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Re: [PrimeNumbers] Re: COMMENT on A000040, A006562 and A001359 on the OEIS

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  • Phil Carmody
    ... I personally found next to nothing interesting in your post. If I were an editor of OEIS, I d have had serious reservations about your submissions. ... No
    Message 1 of 6 , Mar 12 5:54 AM
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      --- reismann@... wrote:
      > Your silence is deafening.

      I personally found next to nothing interesting in your post. If I were an
      editor of OEIS, I'd have had serious reservations about your submissions.

      > The decomposition prime(n)=weight*level+gap is a sieve.

      No it is not.

      > If we apply it to the
      > natural numbers, we obtain that:
      > http://reismann.free.fr/Graph_Entiers_1000000-R.html
      > It is a beautiful representation of the sieve of Eratosthene.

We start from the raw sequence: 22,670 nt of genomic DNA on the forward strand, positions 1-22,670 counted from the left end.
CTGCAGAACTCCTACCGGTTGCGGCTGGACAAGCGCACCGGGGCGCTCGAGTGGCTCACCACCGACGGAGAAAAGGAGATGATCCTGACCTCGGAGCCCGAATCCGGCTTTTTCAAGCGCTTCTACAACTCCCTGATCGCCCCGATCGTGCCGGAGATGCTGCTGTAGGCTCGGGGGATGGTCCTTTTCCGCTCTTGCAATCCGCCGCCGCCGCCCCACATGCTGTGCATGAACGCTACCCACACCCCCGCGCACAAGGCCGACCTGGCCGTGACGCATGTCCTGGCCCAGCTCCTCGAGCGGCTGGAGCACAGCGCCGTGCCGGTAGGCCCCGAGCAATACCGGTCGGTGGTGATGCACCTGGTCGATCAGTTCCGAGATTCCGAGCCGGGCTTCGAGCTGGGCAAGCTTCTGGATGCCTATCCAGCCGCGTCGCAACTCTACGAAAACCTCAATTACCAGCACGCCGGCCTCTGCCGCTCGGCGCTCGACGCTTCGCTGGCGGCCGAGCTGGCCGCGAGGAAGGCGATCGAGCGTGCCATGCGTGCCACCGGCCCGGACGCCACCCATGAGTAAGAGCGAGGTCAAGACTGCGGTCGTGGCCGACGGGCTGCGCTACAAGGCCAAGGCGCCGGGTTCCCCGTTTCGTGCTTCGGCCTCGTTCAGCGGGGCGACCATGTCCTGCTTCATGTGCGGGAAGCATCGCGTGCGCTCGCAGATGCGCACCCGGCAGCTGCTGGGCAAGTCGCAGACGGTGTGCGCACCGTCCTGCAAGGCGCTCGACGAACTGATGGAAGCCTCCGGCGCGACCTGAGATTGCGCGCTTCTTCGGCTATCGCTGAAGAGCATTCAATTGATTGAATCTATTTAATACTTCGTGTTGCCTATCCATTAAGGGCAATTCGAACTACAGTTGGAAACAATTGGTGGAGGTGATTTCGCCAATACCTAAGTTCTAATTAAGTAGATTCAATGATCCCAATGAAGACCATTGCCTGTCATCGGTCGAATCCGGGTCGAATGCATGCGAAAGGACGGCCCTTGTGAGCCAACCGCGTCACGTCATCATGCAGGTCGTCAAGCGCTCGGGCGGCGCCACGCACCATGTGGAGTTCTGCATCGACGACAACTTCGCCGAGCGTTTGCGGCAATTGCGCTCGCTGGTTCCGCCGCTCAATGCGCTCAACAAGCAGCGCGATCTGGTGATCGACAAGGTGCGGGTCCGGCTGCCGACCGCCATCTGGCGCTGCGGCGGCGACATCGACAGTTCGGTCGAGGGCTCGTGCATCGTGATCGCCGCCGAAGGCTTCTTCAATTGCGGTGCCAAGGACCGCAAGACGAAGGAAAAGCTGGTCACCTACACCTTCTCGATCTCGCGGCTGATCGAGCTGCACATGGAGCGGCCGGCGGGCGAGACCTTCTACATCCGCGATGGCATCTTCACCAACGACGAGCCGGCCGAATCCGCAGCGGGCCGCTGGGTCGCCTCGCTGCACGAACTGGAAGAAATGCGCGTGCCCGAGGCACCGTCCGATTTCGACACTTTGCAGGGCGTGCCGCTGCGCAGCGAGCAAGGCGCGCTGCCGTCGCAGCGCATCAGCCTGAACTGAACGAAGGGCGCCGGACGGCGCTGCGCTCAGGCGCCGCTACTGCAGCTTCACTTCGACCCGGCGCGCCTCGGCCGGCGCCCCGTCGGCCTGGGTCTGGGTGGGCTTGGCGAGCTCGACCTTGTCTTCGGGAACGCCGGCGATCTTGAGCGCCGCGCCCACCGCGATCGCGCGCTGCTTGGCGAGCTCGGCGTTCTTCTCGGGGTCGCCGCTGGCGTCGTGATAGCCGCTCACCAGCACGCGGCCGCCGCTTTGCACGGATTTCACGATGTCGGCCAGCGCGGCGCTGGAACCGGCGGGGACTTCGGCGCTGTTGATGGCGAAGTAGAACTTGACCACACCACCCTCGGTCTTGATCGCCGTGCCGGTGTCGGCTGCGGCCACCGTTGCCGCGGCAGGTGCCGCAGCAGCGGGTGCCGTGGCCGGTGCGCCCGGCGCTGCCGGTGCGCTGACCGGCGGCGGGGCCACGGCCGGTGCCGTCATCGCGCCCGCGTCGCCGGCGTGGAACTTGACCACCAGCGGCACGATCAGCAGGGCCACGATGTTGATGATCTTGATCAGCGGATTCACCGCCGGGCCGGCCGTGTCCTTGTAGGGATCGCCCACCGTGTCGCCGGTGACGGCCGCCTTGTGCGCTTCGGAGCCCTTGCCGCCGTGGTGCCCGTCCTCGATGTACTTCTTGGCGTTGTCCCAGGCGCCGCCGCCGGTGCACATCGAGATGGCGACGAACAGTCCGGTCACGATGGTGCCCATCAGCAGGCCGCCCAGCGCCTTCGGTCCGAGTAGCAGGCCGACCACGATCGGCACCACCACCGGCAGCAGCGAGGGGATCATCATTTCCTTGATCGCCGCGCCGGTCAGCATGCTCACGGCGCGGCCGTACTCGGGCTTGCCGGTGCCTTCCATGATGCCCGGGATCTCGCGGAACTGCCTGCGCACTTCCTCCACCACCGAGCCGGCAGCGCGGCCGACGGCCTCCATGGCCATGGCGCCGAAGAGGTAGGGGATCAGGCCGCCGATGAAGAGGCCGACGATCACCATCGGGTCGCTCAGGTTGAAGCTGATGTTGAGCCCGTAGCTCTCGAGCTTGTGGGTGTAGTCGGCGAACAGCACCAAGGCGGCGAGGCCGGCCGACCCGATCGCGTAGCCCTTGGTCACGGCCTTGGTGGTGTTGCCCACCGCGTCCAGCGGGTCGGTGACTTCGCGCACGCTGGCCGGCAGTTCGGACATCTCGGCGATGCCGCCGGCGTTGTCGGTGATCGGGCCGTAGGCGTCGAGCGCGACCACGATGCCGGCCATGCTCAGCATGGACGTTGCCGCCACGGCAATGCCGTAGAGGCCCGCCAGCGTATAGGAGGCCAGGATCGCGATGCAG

No it is not.

      Phil

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    • reismann@free.fr
      Dear Phil and primenumbers Group, Thank you Phil for your answer. Why the decomposition in weight*level+gap is a sieve ?
      Message 2 of 6 , Mar 13 2:48 AM
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        Dear Phil and primenumbers Group,

        Thank you Phil for your answer.

        Why the decomposition in weight*level+gap is a sieve ?

        http://reismann.free.fr/img/sieveNb.jpg
        This graph is the representation of the decomposition of the natural numbers in
        weight * level (or weight * level + gap with gap = 0, the weight is the smallest
        divisor of n). The sets 1, 2, 3 etc... are exactly those whom we obtain by
        making a sieve of Eratosthene on the paper.
        This graph is also the representation of the decomposition of the natural
        numbers in weight * level + gap (with gap = 1, the weight is the smallest
        divisor of n-1). In that case the odd numbers have a weight of 2 (ex: 3 =
        2*1+1).
        The decomposition in weight * level + gap is thus a sieve.

        Applied to prime numbers, we obtain that:
        http://reismann.free.fr/classement.php